Presbyterianism can be traced back to the Presbyterian form of government, an assembly of elders as representatives elected by the local members, a form commonly found among churches in England and Scotland. The faith is part of the reformed group of Christianity, but is distinctly called “Presbyterian” because of the church organization it emphasizes on.
Presbyterian groups throughout history have often disagreed over doctrine, which has lead to many independents found around the world with different traditions, practices and beliefs. There is an estimated 75 million reformed or Presbyterian members worldwide, and plays a major role in many African and Asian regions. There are small, local congregations, and larger groups like the Presbyterian Church (U.S.A), but the uniting factor of this faith is the similarities in the church government and organization.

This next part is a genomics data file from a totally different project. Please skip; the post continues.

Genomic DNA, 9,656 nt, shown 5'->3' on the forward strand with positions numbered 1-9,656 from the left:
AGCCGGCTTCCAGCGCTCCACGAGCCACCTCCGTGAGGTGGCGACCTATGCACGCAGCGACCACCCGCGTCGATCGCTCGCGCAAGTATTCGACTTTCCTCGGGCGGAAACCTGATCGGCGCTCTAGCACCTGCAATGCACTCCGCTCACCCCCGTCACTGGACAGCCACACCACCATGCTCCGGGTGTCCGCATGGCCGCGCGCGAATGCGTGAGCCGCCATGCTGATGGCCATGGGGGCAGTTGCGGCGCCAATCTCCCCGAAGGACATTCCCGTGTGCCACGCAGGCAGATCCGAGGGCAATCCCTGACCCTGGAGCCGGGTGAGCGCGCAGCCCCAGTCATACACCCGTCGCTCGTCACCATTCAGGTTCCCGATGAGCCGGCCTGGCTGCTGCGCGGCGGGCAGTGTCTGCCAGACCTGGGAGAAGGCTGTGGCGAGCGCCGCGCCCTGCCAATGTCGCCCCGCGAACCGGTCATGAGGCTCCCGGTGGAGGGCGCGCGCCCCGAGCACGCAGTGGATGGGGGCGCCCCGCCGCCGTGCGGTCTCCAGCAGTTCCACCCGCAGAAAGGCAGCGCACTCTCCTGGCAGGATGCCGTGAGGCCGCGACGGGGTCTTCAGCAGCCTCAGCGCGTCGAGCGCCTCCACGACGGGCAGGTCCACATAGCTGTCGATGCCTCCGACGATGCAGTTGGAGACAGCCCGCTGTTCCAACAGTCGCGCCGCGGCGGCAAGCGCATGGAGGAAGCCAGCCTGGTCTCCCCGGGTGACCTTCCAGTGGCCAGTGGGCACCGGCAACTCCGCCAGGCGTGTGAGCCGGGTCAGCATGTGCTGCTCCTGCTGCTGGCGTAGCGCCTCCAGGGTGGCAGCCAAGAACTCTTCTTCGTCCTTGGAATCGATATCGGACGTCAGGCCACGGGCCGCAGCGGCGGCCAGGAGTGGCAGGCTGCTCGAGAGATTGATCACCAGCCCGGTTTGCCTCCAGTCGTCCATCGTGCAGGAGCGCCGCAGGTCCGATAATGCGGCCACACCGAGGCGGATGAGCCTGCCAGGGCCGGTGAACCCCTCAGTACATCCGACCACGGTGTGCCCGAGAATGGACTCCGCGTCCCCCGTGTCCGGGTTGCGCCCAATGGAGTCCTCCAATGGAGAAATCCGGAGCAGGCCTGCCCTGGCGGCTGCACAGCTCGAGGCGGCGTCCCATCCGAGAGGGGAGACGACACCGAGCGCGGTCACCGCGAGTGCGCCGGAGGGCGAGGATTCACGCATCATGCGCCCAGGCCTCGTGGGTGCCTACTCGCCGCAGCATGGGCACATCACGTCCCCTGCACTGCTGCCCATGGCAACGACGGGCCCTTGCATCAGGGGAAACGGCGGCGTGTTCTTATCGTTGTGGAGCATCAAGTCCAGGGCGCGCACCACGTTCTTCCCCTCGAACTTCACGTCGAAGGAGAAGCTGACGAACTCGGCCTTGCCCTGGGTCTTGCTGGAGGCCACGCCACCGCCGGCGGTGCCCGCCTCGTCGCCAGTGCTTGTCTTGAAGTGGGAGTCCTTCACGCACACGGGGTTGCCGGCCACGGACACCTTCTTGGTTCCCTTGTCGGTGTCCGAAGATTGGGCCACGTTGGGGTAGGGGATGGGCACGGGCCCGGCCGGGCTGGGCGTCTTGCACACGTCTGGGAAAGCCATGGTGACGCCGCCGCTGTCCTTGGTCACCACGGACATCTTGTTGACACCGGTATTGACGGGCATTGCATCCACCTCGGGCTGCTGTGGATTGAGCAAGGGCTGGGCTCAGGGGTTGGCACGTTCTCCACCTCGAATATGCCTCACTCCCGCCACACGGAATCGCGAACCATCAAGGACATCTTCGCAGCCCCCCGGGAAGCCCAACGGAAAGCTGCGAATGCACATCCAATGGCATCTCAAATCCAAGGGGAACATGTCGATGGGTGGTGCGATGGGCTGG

Presbyterian belief tends to have a strong focus on the authority of God and the scriptures, the power of grace, and faith on Jesus Christ. The majority of Presbyterians also strongly believe in infant baptism, and in church government that is always at the service of local members.
Another distinctive characteristic of the faith is its focus in confessionals, where many of its official standards establish the doctrine for the rest of the members.
There is no official service or organization for adoption or foster care for all Presbyterian churches; however, there are several independently operated Presbyterian adoption agencies found online and around the world.